In the photo folder on my computer, I have a little file tucked away inside that’s meant for my eyes only. I’d like to say they’re full of boudoir shots or pictures of me having sexy time with my husband. But the truth, is they’re even better: they’re filled with snaps of my kids sobbing, sitting on the toilet, picking their nose, or posed in a way that’s inarguably hilarious to everyone but them.
Then there are the photos on my Facebook page, which show my children wrapped like adorable burritos directly after bathing, or in our flower-filled garden immediately after they’ve put on a clean dress. There are also photos of them cuddling with their grandparents, reading to puppies in an animal shelter (yes, really), and generally looking darling and delicious.
It’s the latter photos that tend to make parents enraged. Or envious. Or exhausted. Because as we all know, very few people are as honest in their social media feeds as they are with themselves behind closed doors. And for moms in particular, this fact can be particularly disheartening. When you’re sometimes overworked, under-appreciated, and devoid of free time to pee alone and then you see glimpses of other families’ seemingly perfect lives, it can feel isolating and defeating, as if everyone else knows the secret to doing it right, while you’re clearly doing something wrong.
Of course that’s not the case; usually we’re more alike than we are different. But feelings aren’t facts, and when the photos show something close to perfection, and they seem to be never-ending, it can hurt way more than it helps.
It’s that very particular feeling that makes “Sham of the Perfect” absolutely, well, perfect. It’s a project wherein photographers from around the world regularly share photos aimed at tearing “down the sham of perfection shown in more idyllic work and present life, parenthood, families, childhood, and home as it actually is; full of flaws and full of beauty simultaneously.”
The photos on their website, Facebook, and Instagram accounts feature catastrophic messes; dirty faces, feet, and clothes; and bare butts and boo-boos. And they show real emotions — from playtime to eating time to everyday life as it’s being lived — and how it’s being lived — not posed moments that seem plucked from a catalogue or magazine. Sleeping, crying, laughing, hugging, pouting, bickering, napping, kissing, jumping, and generally just being in a beautifully relatable way.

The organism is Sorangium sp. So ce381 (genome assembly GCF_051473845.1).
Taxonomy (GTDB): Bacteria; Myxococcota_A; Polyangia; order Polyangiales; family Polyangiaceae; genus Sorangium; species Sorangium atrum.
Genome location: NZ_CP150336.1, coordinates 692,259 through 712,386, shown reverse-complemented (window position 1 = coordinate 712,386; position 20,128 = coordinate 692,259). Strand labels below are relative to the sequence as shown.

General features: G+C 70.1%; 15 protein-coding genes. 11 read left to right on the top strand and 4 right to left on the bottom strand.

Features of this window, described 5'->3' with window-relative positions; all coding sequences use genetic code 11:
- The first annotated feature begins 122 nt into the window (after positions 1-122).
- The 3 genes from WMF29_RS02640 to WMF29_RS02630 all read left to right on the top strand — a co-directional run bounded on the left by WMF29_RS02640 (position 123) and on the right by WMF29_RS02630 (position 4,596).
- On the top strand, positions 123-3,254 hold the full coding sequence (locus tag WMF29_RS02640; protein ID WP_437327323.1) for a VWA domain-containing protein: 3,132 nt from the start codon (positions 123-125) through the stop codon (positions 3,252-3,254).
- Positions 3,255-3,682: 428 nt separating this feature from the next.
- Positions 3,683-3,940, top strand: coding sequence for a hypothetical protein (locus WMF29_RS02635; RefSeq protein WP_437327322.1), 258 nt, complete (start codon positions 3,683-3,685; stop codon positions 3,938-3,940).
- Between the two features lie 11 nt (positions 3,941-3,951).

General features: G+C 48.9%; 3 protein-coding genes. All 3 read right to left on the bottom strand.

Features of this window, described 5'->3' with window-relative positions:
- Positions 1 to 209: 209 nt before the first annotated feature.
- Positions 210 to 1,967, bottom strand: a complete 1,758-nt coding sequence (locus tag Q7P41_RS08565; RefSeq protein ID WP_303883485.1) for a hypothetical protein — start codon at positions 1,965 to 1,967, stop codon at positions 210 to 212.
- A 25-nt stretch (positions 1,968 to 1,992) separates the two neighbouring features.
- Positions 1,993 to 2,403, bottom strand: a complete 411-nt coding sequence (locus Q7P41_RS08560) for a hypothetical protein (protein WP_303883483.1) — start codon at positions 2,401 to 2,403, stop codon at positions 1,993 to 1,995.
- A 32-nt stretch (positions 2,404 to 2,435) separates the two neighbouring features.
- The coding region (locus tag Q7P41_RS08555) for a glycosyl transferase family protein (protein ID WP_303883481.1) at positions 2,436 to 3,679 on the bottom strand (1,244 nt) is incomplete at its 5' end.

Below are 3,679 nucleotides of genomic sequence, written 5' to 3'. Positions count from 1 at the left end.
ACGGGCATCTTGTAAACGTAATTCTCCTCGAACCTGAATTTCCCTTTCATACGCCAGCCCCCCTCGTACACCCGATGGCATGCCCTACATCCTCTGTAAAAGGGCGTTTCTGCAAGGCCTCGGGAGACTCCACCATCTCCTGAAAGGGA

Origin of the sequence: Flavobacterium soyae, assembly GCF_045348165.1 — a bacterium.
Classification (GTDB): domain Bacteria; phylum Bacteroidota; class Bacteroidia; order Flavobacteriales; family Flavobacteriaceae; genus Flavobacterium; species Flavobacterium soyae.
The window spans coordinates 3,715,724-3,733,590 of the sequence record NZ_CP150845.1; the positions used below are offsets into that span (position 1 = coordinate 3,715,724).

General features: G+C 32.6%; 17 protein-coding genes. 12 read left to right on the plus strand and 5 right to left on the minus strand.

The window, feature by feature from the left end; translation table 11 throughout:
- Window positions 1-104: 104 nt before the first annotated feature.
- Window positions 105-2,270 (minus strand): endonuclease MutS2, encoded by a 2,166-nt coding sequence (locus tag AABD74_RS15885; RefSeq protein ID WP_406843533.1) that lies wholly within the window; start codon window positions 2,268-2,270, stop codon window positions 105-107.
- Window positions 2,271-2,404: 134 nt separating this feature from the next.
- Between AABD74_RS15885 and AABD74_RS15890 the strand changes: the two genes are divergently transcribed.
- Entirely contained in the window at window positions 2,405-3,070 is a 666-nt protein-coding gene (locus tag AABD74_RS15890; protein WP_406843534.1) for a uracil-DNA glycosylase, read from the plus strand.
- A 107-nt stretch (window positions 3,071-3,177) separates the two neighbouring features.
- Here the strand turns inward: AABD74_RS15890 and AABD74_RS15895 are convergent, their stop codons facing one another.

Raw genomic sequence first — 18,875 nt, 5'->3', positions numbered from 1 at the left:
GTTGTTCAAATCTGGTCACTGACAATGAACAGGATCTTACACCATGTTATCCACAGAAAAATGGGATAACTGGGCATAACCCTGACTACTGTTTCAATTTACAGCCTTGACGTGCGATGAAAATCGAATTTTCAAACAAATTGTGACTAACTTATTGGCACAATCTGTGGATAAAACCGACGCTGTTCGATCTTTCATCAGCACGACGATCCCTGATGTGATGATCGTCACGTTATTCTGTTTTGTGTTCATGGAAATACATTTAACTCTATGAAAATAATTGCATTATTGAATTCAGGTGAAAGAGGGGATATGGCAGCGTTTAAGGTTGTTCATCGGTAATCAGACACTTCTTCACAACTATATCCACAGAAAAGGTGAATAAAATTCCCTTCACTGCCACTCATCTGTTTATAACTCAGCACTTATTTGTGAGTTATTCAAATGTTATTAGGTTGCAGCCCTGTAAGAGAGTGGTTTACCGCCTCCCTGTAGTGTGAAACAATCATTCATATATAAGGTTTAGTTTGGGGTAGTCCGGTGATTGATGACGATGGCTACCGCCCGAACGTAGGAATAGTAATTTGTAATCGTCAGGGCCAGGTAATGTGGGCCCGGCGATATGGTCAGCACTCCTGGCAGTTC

Erika Roa, Lacey Monroe, and Natasha Kelly initiated the project in 2014 after taking a visual storytelling photography course online. They told The Huffington Post they’d all been criticized for “having frames that weren’t ‘clean enough’ or ‘free of distractions,'” which frustrated them.
“If our images had to be tidy,” Roa said, “[then] we’d never be able to shoot in our own homes, and if our homes were ever tidy enough to shoot in, then the images would seem completely dishonest years from now.”
That was the moment when they turned their lenses to those closest to them to “examine what it means to be a family in today’s world.” They didn’t want only grinning babies and toddlers with perfectly combed hair strolling on the beach.
“We knew that was not what our lives looked like and we thought there would be others out there who also yearned for more honest depictions of family life,” Monroe told The Huffington Post.
Eventually they reached out to other visual storytellers and their group is now 15 strong, with photographers contributing from Australia, the U.K., Canada, and the United States. Their goal is to “encourage parents to embrace the chaos.” Because everyone has it, even if no one else ever sees it.
“I don’t want someone to feel like they are not enough or failing because their home life doesn’t look picture perfect,” Monroe told The Huffington Post.
Speaking with Babble, Roa also shared just how positive the response has been so far to the project, and why she thinks it’s resonated with so many:
“I get the impression that so many parents are excited to see these sorts of images coming from people connected with the photography industry, which also happens to produce those classically pristine stock images of well-dressed children playing quietly on white couches,” she says. “And while that pristine image can be an authentic moment, it’s not what makes up the meat and potatoes of parenting. We are taking all those other moments that haven’t been considered pretty enough to share, pulling them out of the dark, dusting them off, and saying, ‘This, this is reality and it’s part of what makes family so wonderful. It deserves to be celebrated too.’ And that message that is truly universal.”
Amen to that.
h/t: The Huffington Post